Office of the President
Testimony before the Joint Legislative Audit Committee Hearing
President Kevin P. Reilly, University of Wisconsin System
November 29, 2006
Good morning. Thank you, Senator Roessler, Representative Jeskewitz, and members of the committee.
I sincerely appreciate the opportunity to speak with you today about the work we have done to reform our personnel policies and practices, and ongoing efforts in that regard, which this audit will help move along.
As you know, the Board of Regents has endorsed a bold action plan for the University of Wisconsin System – something we’re calling the “Growth Agenda for Wisconsin.” Our goal, working with all of you, is to prepare the state for success in a knowledge economy. In addition to expanding student access, boosting student success, and contributing to economic growth, another key component of that plan is preserving peoples’ trust in this public university.
To maintain trust, we must be open to examination and willing to change. In that spirit, we are happy to discuss the issues raised by the Legislative Audit Bureau.
This morning, I will summarize actions we’ve already taken since the release of this report just last month. I will also attempt to clarify some of the lingering confusion around limited appointments, back-up provisions, and concurrent appointments.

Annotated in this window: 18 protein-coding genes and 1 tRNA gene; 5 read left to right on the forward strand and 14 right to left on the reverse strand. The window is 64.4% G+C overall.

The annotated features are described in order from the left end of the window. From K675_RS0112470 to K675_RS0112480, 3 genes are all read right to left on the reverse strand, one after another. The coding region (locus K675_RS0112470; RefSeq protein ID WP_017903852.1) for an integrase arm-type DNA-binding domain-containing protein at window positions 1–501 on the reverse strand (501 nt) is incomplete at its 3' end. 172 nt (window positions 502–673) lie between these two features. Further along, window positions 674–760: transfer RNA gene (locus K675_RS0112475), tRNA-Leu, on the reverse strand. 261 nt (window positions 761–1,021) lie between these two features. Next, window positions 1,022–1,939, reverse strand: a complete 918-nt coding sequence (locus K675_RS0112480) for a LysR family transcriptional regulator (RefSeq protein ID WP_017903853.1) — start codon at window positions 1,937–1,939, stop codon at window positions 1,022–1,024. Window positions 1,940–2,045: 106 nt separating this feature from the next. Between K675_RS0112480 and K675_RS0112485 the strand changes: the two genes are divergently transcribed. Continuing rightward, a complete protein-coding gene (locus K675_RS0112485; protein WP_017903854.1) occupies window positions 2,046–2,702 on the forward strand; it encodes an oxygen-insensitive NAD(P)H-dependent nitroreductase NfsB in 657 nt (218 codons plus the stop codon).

Finally, I will address questions about sick leave and vacation reporting by UW System employees, and touch on other issues raised in the LAB report.
First, let me quickly reflect on my testimony before this committee more than one year ago. On October 18, 2005, I informed this committee that the UW System had been working diligently with the Board of Regents and the Chancellors to review and, where necessary, reform our policies and procedures.
At that time, we had taken several significant actions. Most notably, we had suspended the practice of offering of new back-up appointments to limited employees, as of July 26, 2005. I also reported that we now require my direct approval of any settlements involving the termination of UW System employees with limited appointments.
I also described steps to strengthen our internal audit function, along with measures to beef-up our sick-leave policy for unclassified staff by requiring written certification from a healthcare provider for sick-leave absences of more than five days. Responding to concerns about inappropriate and excessive sick-leave usage, these changes made the UW System’s sick-leave policy the most stringent of all state agencies.
Discussing these issues last year, I illustrated how the UW System’s ongoing cooperation with the Legislative Audit Bureau reflected our respect for Jan Mueller and her staff, and our sincere commitment to embracing and implementing meaningful reforms. Today, we are here to convey the same message of respect, collaboration, transparency and accountability.
Actions taken since the report in October